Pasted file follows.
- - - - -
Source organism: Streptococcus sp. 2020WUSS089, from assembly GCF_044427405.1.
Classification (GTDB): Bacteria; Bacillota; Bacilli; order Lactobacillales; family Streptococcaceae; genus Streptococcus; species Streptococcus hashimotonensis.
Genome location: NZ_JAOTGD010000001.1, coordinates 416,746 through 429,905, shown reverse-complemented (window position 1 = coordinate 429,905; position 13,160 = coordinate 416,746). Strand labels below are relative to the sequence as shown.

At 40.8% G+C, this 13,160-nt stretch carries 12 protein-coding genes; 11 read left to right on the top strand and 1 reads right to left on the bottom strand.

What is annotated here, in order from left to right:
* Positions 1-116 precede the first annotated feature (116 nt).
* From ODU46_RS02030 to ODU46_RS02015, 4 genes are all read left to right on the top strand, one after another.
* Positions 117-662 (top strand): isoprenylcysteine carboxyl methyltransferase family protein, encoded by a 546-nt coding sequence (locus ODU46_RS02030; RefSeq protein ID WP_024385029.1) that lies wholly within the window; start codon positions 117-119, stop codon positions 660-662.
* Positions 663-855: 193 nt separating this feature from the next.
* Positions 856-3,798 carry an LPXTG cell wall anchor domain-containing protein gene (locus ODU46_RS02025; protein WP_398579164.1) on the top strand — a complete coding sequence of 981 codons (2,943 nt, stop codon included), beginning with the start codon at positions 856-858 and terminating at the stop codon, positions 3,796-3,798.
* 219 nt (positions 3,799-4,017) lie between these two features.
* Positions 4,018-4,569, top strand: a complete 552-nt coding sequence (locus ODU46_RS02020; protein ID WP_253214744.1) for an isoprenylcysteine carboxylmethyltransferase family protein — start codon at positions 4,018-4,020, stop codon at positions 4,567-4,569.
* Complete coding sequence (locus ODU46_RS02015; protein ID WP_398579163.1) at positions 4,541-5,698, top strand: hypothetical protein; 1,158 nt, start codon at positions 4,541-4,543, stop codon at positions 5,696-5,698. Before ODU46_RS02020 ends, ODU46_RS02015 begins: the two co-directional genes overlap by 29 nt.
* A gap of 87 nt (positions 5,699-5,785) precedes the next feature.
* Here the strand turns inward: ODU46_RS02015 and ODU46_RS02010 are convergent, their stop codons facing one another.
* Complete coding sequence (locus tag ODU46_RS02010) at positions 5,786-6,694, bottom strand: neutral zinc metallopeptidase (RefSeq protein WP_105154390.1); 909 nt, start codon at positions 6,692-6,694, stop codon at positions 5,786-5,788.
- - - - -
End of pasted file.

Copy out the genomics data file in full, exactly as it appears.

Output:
Source organism: Streptococcus sp. 2020WUSS089, from assembly GCF_044427405.1.
Classification (GTDB): Bacteria; Bacillota; Bacilli; order Lactobacillales; family Streptococcaceae; genus Streptococcus; species Streptococcus hashimotonensis.
Genome location: NZ_JAOTGD010000001.1, coordinates 416,746 through 429,905, shown reverse-complemented (window position 1 = coordinate 429,905; position 13,160 = coordinate 416,746). Strand labels below are relative to the sequence as shown.

At 40.8% G+C, this 13,160-nt stretch carries 12 protein-coding genes; 11 read left to right on the top strand and 1 reads right to left on the bottom strand.

What is annotated here, in order from left to right:
* Positions 1-116 precede the first annotated feature (116 nt).
* From ODU46_RS02030 to ODU46_RS02015, 4 genes are all read left to right on the top strand, one after another.
* Positions 117-662 (top strand): isoprenylcysteine carboxyl methyltransferase family protein, encoded by a 546-nt coding sequence (locus ODU46_RS02030; RefSeq protein ID WP_024385029.1) that lies wholly within the window; start codon positions 117-119, stop codon positions 660-662.
* Positions 663-855: 193 nt separating this feature from the next.
* Positions 856-3,798 carry an LPXTG cell wall anchor domain-containing protein gene (locus ODU46_RS02025; protein WP_398579164.1) on the top strand — a complete coding sequence of 981 codons (2,943 nt, stop codon included), beginning with the start codon at positions 856-858 and terminating at the stop codon, positions 3,796-3,798.
* 219 nt (positions 3,799-4,017) lie between these two features.
* Positions 4,018-4,569, top strand: a complete 552-nt coding sequence (locus ODU46_RS02020; protein ID WP_253214744.1) for an isoprenylcysteine carboxylmethyltransferase family protein — start codon at positions 4,018-4,020, stop codon at positions 4,567-4,569.
* Complete coding sequence (locus ODU46_RS02015; protein ID WP_398579163.1) at positions 4,541-5,698, top strand: hypothetical protein; 1,158 nt, start codon at positions 4,541-4,543, stop codon at positions 5,696-5,698. Before ODU46_RS02020 ends, ODU46_RS02015 begins: the two co-directional genes overlap by 29 nt.
* A gap of 87 nt (positions 5,699-5,785) precedes the next feature.
* Here the strand turns inward: ODU46_RS02015 and ODU46_RS02010 are convergent, their stop codons facing one another.
* Complete coding sequence (locus tag ODU46_RS02010) at positions 5,786-6,694, bottom strand: neutral zinc metallopeptidase (RefSeq protein WP_105154390.1); 909 nt, start codon at positions 6,692-6,694, stop codon at positions 5,786-5,788.